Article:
“Bestow upon me also, O Lord my God, understanding to know Thee, diligence to seek Thee, wisdom to find Thee, and a faithfulness that may finally embrace Thee. Amen.”St. Thomas Aquinas
According to tradition, St. Thomas Aquinas died while writing a commentary on the Song of Songs. Brought to the glories of Heaven, St. Thomas Aquinas was fittingly called home while meditating on a book that serves as a love song.
Like every saint, there is much to be learned from St. Thomas Aquinas, whose particular contributions to the Catholic Church are immeasurable.
Due to his robust and penetrating work in theology and philosophy, the person of Aquinas can often be overlooked for the work of Aquinas. And when one does take time to consider this brilliant man’s life, it is easy to perceive only an astute philosopher and teacher, but miss the dynamic man whose heart and mind were illuminated by the Father’s love.
The Song of Songs sings of the joys of love in beautiful lyrical verses such as this one:
“O my dove, that art in the clefts of the rock, in the secret places of the stairs, let me see thy countenance, let me hear thy voice; for sweet is thy voice, and thy countenance is comely.”Song of Songs 2:12
With his immense knowledge of Scripture, it is not difficult to imagine St. Thomas meditating on these verses from the Song of Songs. In fact, his own writings about his love for the Lord read as though they had been plucked from the Song of Songs.
According to tradition, St. Thomas was miraculously levitating in prayer when Christ spoke to him, asking:
“You have written well of Me, Thomas. What reward would you have for your labor?”
In response, St. Thomas Aquinas simply said: “Nothing but You, Lord!”
What love! May we all have such a resounding desire for Our Lord.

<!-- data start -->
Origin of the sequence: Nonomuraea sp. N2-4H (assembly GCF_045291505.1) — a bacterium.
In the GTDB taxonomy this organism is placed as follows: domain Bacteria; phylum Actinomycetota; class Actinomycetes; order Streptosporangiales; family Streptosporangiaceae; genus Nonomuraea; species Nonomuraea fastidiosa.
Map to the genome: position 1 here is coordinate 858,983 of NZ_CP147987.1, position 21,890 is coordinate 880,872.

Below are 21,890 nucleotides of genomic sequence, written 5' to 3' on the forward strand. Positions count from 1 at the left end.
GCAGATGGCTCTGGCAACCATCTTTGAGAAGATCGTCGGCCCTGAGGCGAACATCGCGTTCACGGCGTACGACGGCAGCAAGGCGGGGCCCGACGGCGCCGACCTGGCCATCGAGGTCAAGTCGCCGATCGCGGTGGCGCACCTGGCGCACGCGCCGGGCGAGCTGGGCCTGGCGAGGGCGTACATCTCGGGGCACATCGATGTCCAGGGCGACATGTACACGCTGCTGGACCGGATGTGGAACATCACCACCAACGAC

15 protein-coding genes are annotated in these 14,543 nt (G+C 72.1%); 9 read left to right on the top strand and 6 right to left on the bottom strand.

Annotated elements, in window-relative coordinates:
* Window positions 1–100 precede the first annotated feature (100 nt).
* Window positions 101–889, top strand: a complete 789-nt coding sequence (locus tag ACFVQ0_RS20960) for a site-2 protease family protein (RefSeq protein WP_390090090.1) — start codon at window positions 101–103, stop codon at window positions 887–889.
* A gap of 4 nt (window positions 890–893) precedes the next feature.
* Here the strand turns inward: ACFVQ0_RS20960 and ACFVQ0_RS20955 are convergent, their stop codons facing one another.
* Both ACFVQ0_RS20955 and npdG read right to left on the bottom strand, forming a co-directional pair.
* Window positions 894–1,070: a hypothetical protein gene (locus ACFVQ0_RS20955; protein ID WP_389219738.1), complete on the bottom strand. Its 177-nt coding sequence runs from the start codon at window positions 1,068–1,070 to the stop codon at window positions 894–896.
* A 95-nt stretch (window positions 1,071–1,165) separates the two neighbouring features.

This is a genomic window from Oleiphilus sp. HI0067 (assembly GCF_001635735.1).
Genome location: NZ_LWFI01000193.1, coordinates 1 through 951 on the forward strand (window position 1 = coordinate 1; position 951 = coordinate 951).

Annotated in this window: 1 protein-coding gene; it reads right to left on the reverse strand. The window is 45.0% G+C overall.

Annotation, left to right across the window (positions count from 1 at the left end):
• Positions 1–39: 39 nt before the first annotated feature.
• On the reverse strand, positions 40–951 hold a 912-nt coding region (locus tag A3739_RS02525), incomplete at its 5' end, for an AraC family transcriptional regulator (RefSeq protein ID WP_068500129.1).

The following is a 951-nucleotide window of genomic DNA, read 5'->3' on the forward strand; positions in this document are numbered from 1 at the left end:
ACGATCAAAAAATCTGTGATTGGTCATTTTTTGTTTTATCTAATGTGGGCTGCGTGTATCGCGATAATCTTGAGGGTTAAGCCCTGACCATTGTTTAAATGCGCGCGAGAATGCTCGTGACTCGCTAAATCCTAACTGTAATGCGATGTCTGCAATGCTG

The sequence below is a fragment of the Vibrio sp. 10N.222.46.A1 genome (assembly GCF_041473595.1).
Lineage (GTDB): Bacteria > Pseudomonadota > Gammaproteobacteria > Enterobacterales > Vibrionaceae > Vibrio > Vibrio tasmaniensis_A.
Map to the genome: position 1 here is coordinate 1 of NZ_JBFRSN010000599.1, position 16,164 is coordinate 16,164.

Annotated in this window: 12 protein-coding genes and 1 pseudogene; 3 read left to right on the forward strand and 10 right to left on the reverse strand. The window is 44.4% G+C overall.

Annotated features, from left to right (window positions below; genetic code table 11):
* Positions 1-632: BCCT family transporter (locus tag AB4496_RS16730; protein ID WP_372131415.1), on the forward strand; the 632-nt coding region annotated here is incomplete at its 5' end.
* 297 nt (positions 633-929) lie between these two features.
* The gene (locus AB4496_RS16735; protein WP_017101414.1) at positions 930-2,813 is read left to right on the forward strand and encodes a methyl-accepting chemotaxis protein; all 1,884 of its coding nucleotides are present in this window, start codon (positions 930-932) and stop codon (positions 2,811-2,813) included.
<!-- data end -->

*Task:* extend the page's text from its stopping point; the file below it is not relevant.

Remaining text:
This devotion wasn’t merely manifest in this single moment of St. Thomas’s life, but this love is characteristic of his whole life and philosophy.
When celebrating St. Thomas Aquinas, it is appropriate to spend time ruminating on this love. In doing so, we shall see a beautiful example of a life motivated by love of the Father and the magnitude of wisdom that grows from such a rooted love.
The Early Life of St. Thomas Aquinas
St. Thomas Aquinas was born to a noble family in Aquino, Italy. The youngest of eight children, St. Thomas was expected to enter religious life.
This expectation shaped Thomas’s childhood. He received a thorough and rigorous education. For Thomas, this education fueled him in love and faith. He grew to be a devoted man and felt the call to religious life personally, not merely out of family duty.
However, Thomas’s vocational call differed from his family’s expectations that he become a Benedictine.
The Benedictine order was well established by St. Thomas’s time. Founded in 529, the order had immense power and respect by the time of Thomas’s birth in 1225.
But Thomas was not called to be a Benedictine.
Rather, he heard God’s call to join the Order of Preachers, the Dominicans. The Dominicans, though sharing in a deep love of theology and an appreciation for teaching, differed from the Benedictines in several notable ways. Primarily, at least for Thomas’s family, the Dominicans were a very young order. Founded in 1212, 13 years before Thomas’s birth, the Dominicans only received papal approval in 1216. Because of this, and their commitment to a vow of poverty, the Dominicans had very little power in their region.
When Thomas expressed his desire to become a Dominican, he met with great resistance from his family—so great, in fact, that his father had Thomas kidnapped by his older brothers and locked in their family tower!